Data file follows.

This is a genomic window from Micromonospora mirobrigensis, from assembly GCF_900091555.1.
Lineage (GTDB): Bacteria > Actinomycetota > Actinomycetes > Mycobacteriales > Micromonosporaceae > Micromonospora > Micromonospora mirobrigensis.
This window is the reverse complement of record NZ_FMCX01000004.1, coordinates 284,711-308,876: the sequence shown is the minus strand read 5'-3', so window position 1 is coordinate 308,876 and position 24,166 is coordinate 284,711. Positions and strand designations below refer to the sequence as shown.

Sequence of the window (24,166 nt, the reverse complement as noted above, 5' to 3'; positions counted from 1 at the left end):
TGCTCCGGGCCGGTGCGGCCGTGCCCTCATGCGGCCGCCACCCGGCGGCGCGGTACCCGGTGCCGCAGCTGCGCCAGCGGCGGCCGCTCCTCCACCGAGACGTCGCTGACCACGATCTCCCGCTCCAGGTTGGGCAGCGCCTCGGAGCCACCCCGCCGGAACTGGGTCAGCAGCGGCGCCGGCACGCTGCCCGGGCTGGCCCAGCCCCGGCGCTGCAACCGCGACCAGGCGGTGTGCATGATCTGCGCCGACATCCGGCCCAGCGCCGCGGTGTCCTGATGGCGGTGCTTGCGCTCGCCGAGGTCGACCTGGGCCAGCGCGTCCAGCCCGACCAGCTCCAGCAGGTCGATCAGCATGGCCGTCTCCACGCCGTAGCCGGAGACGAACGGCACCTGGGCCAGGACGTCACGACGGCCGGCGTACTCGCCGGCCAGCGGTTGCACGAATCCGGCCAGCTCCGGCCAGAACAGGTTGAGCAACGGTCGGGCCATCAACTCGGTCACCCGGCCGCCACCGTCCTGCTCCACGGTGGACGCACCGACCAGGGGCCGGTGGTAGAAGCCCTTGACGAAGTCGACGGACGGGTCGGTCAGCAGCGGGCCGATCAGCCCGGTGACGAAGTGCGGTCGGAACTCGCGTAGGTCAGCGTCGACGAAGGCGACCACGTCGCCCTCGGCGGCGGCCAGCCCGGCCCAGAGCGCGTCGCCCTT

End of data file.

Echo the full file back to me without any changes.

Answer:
This is a genomic window from Micromonospora mirobrigensis, from assembly GCF_900091555.1.
Lineage (GTDB): Bacteria > Actinomycetota > Actinomycetes > Mycobacteriales > Micromonosporaceae > Micromonospora > Micromonospora mirobrigensis.
This window is the reverse complement of record NZ_FMCX01000004.1, coordinates 284,711-308,876: the sequence shown is the minus strand read 5'-3', so window position 1 is coordinate 308,876 and position 24,166 is coordinate 284,711. Positions and strand designations below refer to the sequence as shown.

Sequence of the window (24,166 nt, the reverse complement as noted above, 5' to 3'; positions counted from 1 at the left end):
TGCTCCGGGCCGGTGCGGCCGTGCCCTCATGCGGCCGCCACCCGGCGGCGCGGTACCCGGTGCCGCAGCTGCGCCAGCGGCGGCCGCTCCTCCACCGAGACGTCGCTGACCACGATCTCCCGCTCCAGGTTGGGCAGCGCCTCGGAGCCACCCCGCCGGAACTGGGTCAGCAGCGGCGCCGGCACGCTGCCCGGGCTGGCCCAGCCCCGGCGCTGCAACCGCGACCAGGCGGTGTGCATGATCTGCGCCGACATCCGGCCCAGCGCCGCGGTGTCCTGATGGCGGTGCTTGCGCTCGCCGAGGTCGACCTGGGCCAGCGCGTCCAGCCCGACCAGCTCCAGCAGGTCGATCAGCATGGCCGTCTCCACGCCGTAGCCGGAGACGAACGGCACCTGGGCCAGGACGTCACGACGGCCGGCGTACTCGCCGGCCAGCGGTTGCACGAATCCGGCCAGCTCCGGCCAGAACAGGTTGAGCAACGGTCGGGCCATCAACTCGGTCACCCGGCCGCCACCGTCCTGCTCCACGGTGGACGCACCGACCAGGGGCCGGTGGTAGAAGCCCTTGACGAAGTCGACGGACGGGTCGGTCAGCAGCGGGCCGATCAGCCCGGTGACGAAGTGCGGTCGGAACTCGCGTAGGTCAGCGTCGACGAAGGCGACCACGTCGCCCTCGGCGGCGGCCAGCCCGGCCCAGAGCGCGTCGCCCTT